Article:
On April 9, Nigerians head to the polls to vote in the presidential and gubernatorial elections. Since 1999, when the country returned to civilian rule, each election has been marred by violence, bribery, and allegations of fraud. Adding to the already daunting challenge is President Goodluck Jonathan’s decision to run for election, disregarding the unwritten power-sharing agreement between north and south.

Jonathan assumed office last year when his predecessor, Umaru Yar’Adua, died while in office. This situation raised political tensions in Nigeria because the presidency is supposed to rotate between leaders from the north and the south. From 1999 to 2007, it was the south’s turn to rule. Then, from 2007 to 2015, the north was meant to be in power. Despite then-Vice President Jonathan being from the Christian south and Yar’Adua being from the predominantly Muslim north, Jonathan became Nigeria’s new president. Jonathan’s choice to run in next month’s election has further threatened Nigeria’s presidential arrangement. Northerners in particular object to Jonathan’s disregard for the political “zoning,” fearing that they will be politically marginalized and lose influence over distribution of the oil revenue and patronage that run Nigeria’s political economy, according to former U.S. Ambassador to Nigeria John Campbell.

While 27 countries in Africa take part in presidential, legislative, and local elections this year, the United States’ capacity to observe and support favorable democratic outcomes will be stretched very thin. Nigeria should be a focus for the U.S. Nigeria is Africa’s most populous nation. It is also a force for stability in West Africa and the largest contributor of peacekeepers in northern and sub-Saharan Africa. Furthermore, Nigeria is a significant trading partner for the U.S. and America’s largest African source of oil. As such, U.S. foreign direct investment in Nigeria is the largest in sub-Saharan Africa.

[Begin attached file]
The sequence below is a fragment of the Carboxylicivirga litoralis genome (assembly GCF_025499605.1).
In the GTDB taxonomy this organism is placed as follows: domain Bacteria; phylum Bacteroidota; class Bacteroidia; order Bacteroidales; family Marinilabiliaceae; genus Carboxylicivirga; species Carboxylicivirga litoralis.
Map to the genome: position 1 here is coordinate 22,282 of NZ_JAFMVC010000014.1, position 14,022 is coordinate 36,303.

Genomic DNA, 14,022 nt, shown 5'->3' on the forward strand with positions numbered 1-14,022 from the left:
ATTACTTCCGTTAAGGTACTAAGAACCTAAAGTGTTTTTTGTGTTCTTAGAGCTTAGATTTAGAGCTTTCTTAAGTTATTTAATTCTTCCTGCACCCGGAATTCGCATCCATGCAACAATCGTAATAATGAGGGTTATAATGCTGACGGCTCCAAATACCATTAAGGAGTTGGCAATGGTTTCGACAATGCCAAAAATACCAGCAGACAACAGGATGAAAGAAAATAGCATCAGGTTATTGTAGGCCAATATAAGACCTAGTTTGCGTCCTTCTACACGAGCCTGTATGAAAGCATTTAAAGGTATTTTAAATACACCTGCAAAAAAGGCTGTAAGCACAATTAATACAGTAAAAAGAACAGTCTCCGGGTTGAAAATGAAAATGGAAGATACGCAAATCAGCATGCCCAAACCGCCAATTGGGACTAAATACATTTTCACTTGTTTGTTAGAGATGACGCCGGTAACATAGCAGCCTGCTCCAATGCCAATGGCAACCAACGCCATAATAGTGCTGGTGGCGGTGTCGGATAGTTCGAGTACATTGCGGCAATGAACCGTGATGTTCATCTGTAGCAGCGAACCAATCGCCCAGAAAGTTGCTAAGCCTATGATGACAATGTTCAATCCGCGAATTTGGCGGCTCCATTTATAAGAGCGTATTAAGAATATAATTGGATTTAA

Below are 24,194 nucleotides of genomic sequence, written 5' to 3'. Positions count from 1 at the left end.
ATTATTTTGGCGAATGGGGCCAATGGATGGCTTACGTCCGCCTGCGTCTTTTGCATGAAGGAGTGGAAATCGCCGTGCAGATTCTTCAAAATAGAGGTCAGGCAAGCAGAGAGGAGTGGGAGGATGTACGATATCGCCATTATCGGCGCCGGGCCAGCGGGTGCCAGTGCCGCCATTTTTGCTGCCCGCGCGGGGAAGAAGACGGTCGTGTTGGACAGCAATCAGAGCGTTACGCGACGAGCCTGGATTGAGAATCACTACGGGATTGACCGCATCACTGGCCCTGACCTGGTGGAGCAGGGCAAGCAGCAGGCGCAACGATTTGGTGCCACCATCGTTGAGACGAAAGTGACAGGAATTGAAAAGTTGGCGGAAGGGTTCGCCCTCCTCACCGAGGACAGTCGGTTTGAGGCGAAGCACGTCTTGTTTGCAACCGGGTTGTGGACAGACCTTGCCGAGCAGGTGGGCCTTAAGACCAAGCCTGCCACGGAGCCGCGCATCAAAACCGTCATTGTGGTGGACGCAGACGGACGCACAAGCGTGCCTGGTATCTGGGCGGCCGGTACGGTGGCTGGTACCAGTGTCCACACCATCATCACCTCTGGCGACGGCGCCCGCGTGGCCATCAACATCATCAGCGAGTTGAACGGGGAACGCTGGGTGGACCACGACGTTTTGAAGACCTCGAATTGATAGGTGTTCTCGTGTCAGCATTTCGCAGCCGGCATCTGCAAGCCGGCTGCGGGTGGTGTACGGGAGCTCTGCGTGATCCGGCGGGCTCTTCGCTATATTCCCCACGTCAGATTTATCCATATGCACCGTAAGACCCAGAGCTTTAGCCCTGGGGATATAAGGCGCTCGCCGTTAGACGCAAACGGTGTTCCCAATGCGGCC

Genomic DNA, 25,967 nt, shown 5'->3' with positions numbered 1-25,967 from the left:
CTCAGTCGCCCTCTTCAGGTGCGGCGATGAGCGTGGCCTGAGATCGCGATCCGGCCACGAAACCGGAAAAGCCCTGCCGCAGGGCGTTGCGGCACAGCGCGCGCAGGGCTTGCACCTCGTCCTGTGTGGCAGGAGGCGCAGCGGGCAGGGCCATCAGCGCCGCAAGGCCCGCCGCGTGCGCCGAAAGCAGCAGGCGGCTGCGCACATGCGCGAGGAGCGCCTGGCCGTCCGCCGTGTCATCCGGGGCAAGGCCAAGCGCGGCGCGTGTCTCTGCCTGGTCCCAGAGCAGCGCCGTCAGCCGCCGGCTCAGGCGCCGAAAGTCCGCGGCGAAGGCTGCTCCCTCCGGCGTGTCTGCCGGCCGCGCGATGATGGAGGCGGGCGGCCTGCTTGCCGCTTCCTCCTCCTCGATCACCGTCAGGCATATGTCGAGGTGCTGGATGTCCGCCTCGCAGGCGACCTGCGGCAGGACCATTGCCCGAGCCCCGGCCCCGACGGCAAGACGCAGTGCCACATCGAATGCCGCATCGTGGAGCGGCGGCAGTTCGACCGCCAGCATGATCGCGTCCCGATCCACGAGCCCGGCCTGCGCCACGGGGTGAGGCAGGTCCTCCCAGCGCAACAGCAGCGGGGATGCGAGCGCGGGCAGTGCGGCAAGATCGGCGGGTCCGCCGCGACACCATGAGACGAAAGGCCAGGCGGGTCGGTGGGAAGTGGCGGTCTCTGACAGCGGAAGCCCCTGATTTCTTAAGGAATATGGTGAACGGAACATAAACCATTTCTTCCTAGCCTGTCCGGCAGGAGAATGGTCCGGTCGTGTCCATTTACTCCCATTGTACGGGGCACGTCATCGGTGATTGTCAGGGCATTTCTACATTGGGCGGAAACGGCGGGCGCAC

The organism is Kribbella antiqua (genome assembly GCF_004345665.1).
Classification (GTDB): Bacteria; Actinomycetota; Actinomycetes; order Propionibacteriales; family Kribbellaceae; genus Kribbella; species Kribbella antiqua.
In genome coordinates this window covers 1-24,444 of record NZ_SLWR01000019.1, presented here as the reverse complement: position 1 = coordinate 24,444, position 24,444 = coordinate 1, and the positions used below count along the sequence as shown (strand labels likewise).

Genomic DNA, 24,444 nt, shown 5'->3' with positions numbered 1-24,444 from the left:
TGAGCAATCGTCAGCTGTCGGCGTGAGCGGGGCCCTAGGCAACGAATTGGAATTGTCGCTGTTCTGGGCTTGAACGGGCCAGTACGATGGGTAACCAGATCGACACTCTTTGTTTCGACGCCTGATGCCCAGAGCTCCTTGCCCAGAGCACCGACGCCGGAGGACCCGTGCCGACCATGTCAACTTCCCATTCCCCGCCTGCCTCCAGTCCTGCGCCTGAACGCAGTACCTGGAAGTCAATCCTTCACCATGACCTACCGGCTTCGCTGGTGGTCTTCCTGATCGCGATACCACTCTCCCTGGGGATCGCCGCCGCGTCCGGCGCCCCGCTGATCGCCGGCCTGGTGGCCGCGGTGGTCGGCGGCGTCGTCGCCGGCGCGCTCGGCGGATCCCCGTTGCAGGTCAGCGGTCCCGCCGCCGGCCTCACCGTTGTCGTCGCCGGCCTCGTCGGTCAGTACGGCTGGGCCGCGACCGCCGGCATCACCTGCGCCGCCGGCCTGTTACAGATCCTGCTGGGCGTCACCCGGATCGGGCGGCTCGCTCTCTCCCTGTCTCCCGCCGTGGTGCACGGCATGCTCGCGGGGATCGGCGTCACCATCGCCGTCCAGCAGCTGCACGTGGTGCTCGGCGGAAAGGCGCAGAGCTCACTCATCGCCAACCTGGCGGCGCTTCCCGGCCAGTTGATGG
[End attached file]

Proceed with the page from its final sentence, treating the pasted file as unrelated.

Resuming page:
Jonathan has taken considerable measures to reform Nigeria’s electoral system. One of the most encouraging steps was Jonathan’s appointment of respected professor Attahiru Jega as chair of the Independent National Election Commission. Jega, who is struggling with a highly inaccurate voter registry, instituted reforms such as the use of biometric technology for voter registration, thereby decreasing the chances for voter fraud. While international election experts argued that there was simply not enough time to register voters before the election, the results were remarkable. Currently, 67.8 million people have registered to vote, nearly reaching the ambitious target of 70 million.

These efforts are positive and should be applauded. The U.S. needs Nigeria to be a strong, stable and democratic partner in Africa. If conducted in a free, fair, and transparent manner, Nigeria’s election can send a significant pro-democracy message to northern Africa and the Middle East. However, the U.S. should also not rubber stamp a flawed process as that would send the opposite message to the region. Like many countries in Africa, Nigeria’s stability is threatened by ethnic and religious divisions. Pre-election demonstrations have sparked violence and bombings in some of Nigeria’s most populous cities and could be a harbinger of what lies ahead in April. The U.S. should be prepared to assist, where prudent, a peaceful election in Nigeria, but it should not engage in transparent spin if that effort falls short.